The Places You Will Go.

Delving into Delphi.

The historical archaeological site of Delphi, otherwise known as The Navel of The Earth dates back to the 7th century BC. It was the cultural and religious centre of Ancient Greece and the ruins of the temple of Apollo are situated here. Delphi began to decline after 393 CE when due to the rise of Christianity, all pagan temples were closed. In 1880 CE, French archaeologists “rediscovered” Delphi and now it is second only to The Acropolis as the most visited tourist site in Greece.

The Treasury of the Athenians at Delphi.
And below images from Delphi -notice the landscape and beautiful blue sky.

Ruins of the temple to Apollo at Delphi

We travelled by bus for our one day guided tour to Delphi, which is a UNESCO World Heritage Site, and included a visit to the Archaeological Museum located at the site. Our bus load was a mixture of French and English speaking tourists and our tour guide was very busy, explaining everything in English and then again in French. I had always considered French an elegant language but by the end of that day, I was beginning to wonder about its elegance and actually felt a bit sorry for our guide, so so so so many words! But she did a great job.

The Erechtheion. Dedicated to both Athena and Poseidon on the Acropolis. Commenced 421 BC

Back in Athens we were staying within walking distance of the Plaka which is the oldest district of Athens and has been continuously inhabited for over 3000 years. Full of quirky shops and restaurants/cafes, it sits within the shadow of the Acropolis and we traversed its narrow cobbled streets several times soaking up the history as well as the present lively vibe. We climbed to the top of the Acropolis (5th Century BC) home to the temple of Athena from where Athens derives her name.

The Parthenon; Temple to Athena in Athens.

View from the Acropolis looking back over Athens.
The very well worn and slippery steps to Mars Hill
Notice the brass plate on the far right hand side of the photograph. This is the text from the Book of Acts
Ch: 17; Paul’s words to the Athenians. It is written in Greek.

At the base of the Acropolis is Mars Hill and I cannot tell you how wonderful it was for me to climb that rocky outcrop and stand where the Apostle Paul stood, with the Acropolis in front of him on the higher rocky outcrop and the breeze from the ocean coming behind him and carrying his voice to the crowd below. And there he spoke to the Athenians about all their temples and statues to their gods and their altar inscribed To an Unknown God! and he started to tell them about the God who made the world and everything in it. Paul tells them that this God is not far from any one of us …and that in Him we live and move and have our being and that we are His offspring. You can read this in Acts Chap 17.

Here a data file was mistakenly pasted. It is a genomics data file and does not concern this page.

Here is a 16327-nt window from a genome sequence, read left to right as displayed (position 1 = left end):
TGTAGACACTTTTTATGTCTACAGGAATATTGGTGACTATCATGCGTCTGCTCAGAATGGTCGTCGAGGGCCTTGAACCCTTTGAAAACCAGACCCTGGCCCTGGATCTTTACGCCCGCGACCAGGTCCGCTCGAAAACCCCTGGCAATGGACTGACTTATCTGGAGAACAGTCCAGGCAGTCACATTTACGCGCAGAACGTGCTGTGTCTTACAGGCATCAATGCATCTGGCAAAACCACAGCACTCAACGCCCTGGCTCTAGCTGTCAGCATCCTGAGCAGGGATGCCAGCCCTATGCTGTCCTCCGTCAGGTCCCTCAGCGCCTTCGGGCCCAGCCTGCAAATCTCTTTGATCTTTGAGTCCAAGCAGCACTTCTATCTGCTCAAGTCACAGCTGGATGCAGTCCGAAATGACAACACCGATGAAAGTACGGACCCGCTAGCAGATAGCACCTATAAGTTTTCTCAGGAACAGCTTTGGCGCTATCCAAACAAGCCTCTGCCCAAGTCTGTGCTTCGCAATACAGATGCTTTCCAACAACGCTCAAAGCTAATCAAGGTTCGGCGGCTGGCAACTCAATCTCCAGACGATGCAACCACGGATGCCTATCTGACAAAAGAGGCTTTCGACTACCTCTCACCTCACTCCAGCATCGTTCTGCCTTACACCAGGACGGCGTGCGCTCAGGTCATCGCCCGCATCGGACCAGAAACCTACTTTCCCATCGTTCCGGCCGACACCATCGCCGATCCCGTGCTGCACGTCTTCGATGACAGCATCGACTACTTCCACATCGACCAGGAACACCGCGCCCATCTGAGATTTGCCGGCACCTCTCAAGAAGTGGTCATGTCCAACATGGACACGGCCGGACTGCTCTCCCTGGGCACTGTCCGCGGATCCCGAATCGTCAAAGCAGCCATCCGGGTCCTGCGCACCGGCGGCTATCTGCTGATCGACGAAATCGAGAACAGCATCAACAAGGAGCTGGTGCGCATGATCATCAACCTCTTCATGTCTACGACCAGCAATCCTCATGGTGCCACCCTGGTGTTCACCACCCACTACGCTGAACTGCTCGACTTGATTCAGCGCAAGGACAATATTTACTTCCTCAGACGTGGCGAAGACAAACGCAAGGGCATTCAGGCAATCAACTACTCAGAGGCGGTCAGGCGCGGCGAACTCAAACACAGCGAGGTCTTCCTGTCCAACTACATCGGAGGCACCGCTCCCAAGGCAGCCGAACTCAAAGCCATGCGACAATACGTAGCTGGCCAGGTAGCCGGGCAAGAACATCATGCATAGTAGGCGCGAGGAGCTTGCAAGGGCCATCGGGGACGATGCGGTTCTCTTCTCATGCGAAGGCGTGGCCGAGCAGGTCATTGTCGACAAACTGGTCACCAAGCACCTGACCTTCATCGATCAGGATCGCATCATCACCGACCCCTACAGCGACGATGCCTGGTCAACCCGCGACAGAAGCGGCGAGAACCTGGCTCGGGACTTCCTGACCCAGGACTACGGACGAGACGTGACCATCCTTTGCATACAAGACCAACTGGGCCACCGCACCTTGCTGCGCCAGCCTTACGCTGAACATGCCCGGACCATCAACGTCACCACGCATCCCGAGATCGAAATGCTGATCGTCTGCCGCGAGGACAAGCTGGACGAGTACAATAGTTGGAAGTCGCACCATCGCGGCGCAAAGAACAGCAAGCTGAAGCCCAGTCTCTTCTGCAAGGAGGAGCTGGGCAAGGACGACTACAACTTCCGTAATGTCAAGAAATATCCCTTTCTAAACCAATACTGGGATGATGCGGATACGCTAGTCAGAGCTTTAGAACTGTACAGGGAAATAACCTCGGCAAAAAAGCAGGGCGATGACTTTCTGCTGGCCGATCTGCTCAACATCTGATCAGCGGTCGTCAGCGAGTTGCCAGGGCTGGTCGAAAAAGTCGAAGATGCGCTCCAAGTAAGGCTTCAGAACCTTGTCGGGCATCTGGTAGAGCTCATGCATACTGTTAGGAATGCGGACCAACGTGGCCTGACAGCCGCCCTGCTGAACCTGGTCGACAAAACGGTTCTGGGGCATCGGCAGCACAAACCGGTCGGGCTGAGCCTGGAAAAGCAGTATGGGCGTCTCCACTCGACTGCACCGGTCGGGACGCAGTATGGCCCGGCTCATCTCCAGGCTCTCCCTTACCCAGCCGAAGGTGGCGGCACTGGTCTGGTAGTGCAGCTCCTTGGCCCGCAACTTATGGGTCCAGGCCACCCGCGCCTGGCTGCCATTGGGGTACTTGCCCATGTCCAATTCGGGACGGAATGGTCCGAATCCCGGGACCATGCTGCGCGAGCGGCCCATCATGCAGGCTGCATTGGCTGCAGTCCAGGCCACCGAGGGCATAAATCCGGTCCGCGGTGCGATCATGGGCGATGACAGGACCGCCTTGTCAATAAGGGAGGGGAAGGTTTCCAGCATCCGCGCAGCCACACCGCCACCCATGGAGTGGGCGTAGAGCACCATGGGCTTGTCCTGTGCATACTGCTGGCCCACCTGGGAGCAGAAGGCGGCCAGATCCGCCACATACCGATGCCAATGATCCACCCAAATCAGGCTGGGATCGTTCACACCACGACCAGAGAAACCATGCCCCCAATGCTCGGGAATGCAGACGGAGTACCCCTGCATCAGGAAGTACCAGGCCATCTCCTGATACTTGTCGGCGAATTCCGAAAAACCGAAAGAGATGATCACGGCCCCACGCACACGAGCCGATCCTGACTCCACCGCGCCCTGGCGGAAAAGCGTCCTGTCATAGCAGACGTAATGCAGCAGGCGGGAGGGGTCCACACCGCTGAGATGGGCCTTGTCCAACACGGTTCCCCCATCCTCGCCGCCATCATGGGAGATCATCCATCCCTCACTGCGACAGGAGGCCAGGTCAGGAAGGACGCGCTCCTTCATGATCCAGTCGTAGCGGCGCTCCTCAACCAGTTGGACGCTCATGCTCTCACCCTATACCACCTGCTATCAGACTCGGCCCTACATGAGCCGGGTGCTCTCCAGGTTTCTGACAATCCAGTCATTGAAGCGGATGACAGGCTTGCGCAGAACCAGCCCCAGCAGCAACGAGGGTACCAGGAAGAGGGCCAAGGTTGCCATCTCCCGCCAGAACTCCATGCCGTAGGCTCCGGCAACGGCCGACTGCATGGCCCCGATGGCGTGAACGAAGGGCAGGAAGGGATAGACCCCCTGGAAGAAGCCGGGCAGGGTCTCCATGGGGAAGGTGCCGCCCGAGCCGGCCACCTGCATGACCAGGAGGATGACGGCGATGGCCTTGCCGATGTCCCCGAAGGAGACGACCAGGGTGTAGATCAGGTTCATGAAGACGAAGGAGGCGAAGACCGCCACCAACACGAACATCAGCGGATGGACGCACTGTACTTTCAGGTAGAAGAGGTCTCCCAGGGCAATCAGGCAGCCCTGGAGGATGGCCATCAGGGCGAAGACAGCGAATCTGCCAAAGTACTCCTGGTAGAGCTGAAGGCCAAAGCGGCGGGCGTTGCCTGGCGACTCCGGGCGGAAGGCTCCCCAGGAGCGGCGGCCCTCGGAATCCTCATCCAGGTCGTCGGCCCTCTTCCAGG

As a nod to our son who at that time was in the Navy, we also took a tour to Cape Sounion where the ruins of the Temple of Poseidon stand. It is interesting to note that even the pagans of the ancient world, who had a god for everything, realised that the order of the natural world, seasons, storms, rains, droughts, crops and winds were not controlled by the force of humans.

We absolutely LOVED Greece. The people, although in severe financial times were warm and friendly. Since it was our last stop before the long trip home we were getting rid of our Euros and so left some good tips in Athens. At one particular restaurant where hubby had left a particularly generous tip, the owner came to the door to farewell us saying, “You’re a gooood man”. I agree.

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